I, too, have a story of abuse to tell. Since 2007, I have been emotionally abused by bosses and staff at the Lemmens Institute of music and drama in Leuven, now part of the LUCA School of Arts, the arts faculty of Leuven University. All the classics from the handbook on the abuse of power are there: lying, manipulating and isolating, threatening and intimidating, and placing the blame for what is happening on the victim himself.
For eleven years, I have been denouncing this undeserved and unfair treatment. I have called the perpetrators themselves to account frequently and in all kinds of ways – always without any result. I have told my story to various people and bodies both inside and outside the institution but this, too, never led to the desired result: recovery, atonement, some slight degree of justice.
For years this made me feel bad every hour of the day. I experienced long periods of severe depression, with feelings of failure, guilt, anxiety, frustration, bitterness and anger that I was unable to shake off. For extended periods I was unfit for work, although I carried on as well as I could with my freelance work, mainly for the Psallentes ensemble. (These activities earn me income that I cannot do without and I also have a responsibility as an employer). Since 2010, I have been receiving intensive support from a therapist.
I often find support and understanding from friends and colleagues but unfortunately there are also many who prefer to look away when they notice that you are involved in a fight with the gods. So dozens of my friendships and work relations have been disrupted or destroyed. And I am no longer able to enter the workplace itself – too much trauma.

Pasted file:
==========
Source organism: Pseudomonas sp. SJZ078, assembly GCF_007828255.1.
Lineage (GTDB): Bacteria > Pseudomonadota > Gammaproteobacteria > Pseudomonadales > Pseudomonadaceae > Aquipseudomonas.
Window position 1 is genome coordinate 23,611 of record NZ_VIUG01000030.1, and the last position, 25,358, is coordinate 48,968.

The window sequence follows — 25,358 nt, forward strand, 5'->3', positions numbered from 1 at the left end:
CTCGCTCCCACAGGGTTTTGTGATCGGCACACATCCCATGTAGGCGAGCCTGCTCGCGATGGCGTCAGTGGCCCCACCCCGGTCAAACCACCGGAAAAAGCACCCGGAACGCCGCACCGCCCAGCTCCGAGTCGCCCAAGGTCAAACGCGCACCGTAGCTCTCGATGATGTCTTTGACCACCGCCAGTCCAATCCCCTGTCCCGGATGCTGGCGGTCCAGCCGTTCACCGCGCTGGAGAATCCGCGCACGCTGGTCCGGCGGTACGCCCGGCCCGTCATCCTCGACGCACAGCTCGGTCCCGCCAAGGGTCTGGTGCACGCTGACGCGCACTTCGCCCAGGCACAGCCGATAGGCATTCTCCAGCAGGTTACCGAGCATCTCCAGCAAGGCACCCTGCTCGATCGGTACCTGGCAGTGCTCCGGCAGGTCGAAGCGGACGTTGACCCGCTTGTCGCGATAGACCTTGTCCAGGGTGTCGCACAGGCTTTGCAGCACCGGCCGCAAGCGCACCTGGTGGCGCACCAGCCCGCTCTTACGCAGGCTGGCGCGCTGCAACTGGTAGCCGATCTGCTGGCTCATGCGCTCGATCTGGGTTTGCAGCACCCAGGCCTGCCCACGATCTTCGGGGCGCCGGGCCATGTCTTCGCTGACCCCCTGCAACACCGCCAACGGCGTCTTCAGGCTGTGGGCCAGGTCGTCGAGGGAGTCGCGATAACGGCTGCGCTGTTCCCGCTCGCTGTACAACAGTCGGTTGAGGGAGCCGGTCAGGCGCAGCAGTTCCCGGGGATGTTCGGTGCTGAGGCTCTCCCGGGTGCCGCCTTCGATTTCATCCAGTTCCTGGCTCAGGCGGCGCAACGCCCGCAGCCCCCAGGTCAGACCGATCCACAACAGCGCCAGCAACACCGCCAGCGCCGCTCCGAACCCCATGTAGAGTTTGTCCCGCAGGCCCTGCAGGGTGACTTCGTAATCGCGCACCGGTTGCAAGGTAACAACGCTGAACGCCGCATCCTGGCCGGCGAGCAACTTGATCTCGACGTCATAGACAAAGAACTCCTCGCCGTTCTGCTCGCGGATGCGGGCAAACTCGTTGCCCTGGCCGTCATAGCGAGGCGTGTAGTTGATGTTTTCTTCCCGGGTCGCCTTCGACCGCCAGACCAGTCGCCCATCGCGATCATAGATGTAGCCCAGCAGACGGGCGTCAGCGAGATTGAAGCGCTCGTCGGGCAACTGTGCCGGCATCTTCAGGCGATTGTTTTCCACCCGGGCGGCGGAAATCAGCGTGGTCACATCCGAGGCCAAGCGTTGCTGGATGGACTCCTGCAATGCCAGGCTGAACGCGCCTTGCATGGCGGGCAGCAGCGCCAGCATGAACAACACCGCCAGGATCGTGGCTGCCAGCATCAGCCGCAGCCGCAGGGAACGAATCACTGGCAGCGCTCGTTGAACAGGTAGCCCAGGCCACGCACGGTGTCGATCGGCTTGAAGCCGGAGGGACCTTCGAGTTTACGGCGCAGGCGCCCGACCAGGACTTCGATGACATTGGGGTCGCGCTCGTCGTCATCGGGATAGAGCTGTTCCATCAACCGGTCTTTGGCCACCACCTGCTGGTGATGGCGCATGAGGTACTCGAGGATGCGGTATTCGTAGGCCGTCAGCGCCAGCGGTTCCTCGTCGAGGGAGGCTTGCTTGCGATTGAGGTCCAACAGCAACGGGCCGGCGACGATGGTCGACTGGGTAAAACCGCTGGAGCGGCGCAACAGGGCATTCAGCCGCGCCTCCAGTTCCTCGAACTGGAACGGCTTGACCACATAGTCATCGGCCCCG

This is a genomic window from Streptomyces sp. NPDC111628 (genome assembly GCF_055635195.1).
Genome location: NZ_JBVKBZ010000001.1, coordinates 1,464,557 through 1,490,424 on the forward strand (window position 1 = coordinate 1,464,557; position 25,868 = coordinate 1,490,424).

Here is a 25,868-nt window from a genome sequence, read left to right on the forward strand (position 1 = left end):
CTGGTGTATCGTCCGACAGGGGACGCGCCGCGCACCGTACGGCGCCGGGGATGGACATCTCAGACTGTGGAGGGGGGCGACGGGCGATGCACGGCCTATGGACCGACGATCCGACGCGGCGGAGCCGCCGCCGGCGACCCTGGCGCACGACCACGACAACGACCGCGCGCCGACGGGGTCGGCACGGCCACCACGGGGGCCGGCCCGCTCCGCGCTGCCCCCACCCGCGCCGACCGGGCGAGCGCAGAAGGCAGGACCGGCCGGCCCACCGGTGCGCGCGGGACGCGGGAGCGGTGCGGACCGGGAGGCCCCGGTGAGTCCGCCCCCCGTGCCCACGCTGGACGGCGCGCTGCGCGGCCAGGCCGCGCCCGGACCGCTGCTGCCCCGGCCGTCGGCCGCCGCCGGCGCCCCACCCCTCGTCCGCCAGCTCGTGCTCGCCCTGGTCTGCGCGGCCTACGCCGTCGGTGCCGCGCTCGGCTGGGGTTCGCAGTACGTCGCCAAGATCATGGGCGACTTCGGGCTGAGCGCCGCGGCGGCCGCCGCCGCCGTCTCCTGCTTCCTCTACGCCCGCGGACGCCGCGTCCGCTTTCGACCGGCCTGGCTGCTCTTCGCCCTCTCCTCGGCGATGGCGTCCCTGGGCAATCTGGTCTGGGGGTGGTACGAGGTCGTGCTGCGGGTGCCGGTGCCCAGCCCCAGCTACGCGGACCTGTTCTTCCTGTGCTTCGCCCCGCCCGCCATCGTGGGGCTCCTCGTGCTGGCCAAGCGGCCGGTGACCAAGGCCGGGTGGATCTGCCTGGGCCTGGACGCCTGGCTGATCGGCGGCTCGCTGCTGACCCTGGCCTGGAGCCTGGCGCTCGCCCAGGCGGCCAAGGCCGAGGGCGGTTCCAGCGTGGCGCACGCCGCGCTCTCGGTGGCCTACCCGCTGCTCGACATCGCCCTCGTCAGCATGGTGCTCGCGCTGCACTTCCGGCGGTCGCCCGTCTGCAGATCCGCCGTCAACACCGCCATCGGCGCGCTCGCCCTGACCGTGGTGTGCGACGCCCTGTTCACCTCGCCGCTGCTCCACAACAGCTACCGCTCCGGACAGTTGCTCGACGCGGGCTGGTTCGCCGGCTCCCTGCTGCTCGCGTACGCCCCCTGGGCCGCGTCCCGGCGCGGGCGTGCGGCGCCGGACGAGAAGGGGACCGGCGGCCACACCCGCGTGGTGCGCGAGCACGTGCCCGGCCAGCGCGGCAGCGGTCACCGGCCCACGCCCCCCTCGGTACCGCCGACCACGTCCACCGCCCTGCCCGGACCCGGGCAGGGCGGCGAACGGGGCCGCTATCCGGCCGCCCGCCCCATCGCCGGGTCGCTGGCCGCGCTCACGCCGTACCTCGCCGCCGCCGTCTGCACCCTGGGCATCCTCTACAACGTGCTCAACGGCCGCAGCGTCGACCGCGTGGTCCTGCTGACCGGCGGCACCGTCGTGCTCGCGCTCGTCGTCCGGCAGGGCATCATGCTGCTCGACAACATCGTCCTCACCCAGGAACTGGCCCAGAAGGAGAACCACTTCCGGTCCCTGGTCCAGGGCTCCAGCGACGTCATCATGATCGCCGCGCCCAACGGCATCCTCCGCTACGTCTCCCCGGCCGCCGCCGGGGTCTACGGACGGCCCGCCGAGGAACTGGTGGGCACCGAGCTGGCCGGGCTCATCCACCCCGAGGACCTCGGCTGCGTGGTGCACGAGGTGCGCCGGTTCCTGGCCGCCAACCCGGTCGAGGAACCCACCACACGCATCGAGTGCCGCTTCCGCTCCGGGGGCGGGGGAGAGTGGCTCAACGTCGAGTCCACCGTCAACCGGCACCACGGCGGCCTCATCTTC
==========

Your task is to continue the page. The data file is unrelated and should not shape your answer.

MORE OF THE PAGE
You see people think – or they literally say to you – that there are two sides to every story, that there is no smoke without fire. That’s true: I have the fire of commitment, of involvement, of insight into how an organisation is malfunctioning, of annoyance about decisions that have not been thought through, of indignation about wrongs. I was naive and stupid enough not to lower myself to become a yes-man, but on the contrary to offer resistance. I could have expected somewhat that I could be in for a rude awakening, but I did not at all foresee the slyness and treachery that went with this.
It is no coincidence that I began this message with the words Me Too. Under this painful name, countless disconcerting stories have come to our knowledge recently about sexual abuse. Prior to that, we also had terrible accounts of child abuse. I think it is now high time for a new hashtag, again with a theme, so that stories about classic abuse of power can come to light as well. This sort of abuse, although not physical, often also has very serious consequences.
I believe that a new style of exercising power is needed, or rather a new way of cooperating, with shared responsibility, with far fewer intermediate levels, with far fewer committees and meetings, with reductions in scale, with fast rotating leadership. All things that could start us on the way to that which many of us urgently need: a friendly, open, pleasant, satisfying work environment.
Hendrik Elie Vanden Abeele, 5 February 2018